Therefore, small lens, black, compact overall size, good memory storage, a way to hard wire it to the battery(fuse panel) and a pre-record feature are of high importance.

Of NO importance is a GPS feature, speech-activation, wi-fi connection to a phone, a rear facing camera, lane-detection type features, parking monitoring nor a viewable display screen.


Anyone have any thoughts or advice?
 
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SawMaster

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Welcome to DCT @Iroczman15 :) What kind of video quality are you after? Many/ most 1080P cams capture enough detail for driving protection to show you've done no wrong, but if you want more and clearer details the list of candidates gets shorter quickly.

Phil
 
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Iroczman15

Iroczman15

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cool, thanks! good to know! Actually, I am certainly ok with not having the most top-notch video quality/resolution.
Basically....I am not in search of the most crystal clear videos, just more for "capturing moments in time". Whether that be on the racetrack and trying to analyze my racing lines or shift points, but also traffic and surprise incidents during normal street driving. I would like the video to be 'decent" but not "outstanding".
As mentioned, not having to charge or change out batteries, is a must Something I can hardwire and let the recording "loop" or whatever the technical term for it is.. where it is constantly recording and writing-over itself unless I want to save an event. No need for GPS, and all the other stuff I mentioned above in post #1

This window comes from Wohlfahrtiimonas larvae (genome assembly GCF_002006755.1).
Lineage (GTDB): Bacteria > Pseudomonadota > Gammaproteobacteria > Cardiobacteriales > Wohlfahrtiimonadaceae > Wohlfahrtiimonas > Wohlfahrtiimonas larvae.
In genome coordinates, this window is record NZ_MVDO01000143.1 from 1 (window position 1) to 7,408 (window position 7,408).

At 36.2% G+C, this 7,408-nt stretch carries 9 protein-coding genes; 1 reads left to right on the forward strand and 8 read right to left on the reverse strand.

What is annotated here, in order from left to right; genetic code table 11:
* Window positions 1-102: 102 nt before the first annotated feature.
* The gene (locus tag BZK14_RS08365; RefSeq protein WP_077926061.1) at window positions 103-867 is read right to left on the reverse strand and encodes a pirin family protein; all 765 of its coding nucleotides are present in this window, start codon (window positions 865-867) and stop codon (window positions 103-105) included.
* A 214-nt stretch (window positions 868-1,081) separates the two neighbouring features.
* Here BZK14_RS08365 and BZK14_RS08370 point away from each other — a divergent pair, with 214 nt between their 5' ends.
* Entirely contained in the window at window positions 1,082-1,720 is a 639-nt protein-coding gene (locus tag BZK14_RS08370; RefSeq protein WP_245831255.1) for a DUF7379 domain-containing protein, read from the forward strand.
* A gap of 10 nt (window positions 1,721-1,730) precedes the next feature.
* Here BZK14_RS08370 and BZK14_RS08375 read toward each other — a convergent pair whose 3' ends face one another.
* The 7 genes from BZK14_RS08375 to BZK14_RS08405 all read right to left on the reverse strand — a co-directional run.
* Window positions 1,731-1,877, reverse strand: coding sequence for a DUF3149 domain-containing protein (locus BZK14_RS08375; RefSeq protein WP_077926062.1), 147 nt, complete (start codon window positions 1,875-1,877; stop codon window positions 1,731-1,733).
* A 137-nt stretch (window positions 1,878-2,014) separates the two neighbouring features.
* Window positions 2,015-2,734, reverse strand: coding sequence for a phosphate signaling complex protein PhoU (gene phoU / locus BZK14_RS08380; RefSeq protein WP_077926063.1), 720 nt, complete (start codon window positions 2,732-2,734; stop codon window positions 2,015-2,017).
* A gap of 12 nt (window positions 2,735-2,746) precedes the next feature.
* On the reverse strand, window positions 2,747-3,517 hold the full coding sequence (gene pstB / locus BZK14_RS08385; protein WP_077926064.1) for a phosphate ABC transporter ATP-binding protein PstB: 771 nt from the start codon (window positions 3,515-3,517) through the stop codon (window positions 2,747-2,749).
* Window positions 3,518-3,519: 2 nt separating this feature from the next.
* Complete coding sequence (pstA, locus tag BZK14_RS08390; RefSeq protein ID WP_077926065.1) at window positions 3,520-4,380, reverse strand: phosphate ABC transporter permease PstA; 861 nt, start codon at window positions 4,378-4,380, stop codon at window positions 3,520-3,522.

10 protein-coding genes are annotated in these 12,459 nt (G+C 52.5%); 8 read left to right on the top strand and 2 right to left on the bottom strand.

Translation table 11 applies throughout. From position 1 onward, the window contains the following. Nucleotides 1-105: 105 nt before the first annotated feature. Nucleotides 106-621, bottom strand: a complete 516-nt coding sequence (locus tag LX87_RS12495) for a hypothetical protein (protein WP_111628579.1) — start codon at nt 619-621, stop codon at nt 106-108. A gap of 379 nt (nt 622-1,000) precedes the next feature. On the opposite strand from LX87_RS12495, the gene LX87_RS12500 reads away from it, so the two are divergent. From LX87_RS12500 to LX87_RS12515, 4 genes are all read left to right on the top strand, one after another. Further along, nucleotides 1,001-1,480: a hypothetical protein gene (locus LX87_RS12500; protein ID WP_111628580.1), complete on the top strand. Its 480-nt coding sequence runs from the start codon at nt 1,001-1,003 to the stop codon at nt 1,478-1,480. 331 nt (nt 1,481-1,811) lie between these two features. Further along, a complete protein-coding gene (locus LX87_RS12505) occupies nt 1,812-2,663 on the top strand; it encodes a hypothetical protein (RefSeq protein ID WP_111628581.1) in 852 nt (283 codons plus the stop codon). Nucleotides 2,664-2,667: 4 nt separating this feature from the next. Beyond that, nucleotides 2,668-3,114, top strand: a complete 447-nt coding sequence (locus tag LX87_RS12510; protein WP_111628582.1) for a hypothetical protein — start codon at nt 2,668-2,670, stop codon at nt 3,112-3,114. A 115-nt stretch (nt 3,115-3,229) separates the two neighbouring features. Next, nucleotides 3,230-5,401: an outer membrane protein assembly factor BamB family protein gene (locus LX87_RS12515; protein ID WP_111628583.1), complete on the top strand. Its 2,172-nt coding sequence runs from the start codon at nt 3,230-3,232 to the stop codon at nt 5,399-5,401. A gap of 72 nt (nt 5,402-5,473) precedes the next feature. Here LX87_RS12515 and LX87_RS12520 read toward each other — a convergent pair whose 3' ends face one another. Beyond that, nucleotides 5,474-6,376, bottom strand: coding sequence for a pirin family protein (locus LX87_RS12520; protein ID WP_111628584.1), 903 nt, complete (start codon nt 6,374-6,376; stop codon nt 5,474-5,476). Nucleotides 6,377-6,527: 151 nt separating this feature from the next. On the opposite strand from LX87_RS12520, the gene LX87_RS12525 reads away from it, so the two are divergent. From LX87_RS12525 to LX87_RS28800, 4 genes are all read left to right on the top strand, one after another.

SawMaster

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Well then most cams will serve your purposes as long as they are reliable. Most newer cam designs use supercaps in lieu of a LiPo battery to ensure the cam shuts down correctly, and a hardwire kit (HWK) will work with almost all of them too so the cam starts and stops with your car key switching on and off. The supercaps help ensure a long cam life. One last question regards cam performance- how much driving at night? The sensors vary in how well they do then.

So now it's down to form-factor. Most folks can slip a 'wedge' cam behind the car mirror, and especially if there's a "frit" (those black dots at the top of windshields) it can hide quite well there. There are tubular shaped cams with less height, 'box' cams, and a few other shapes. Any preferences?

Phil
 

Nigel

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Of NO importance is a GPS feature, speech-activation, wi-fi connection to a phone, a rear facing camera, lane-detection type features, parking monitoring nor a viewable display screen.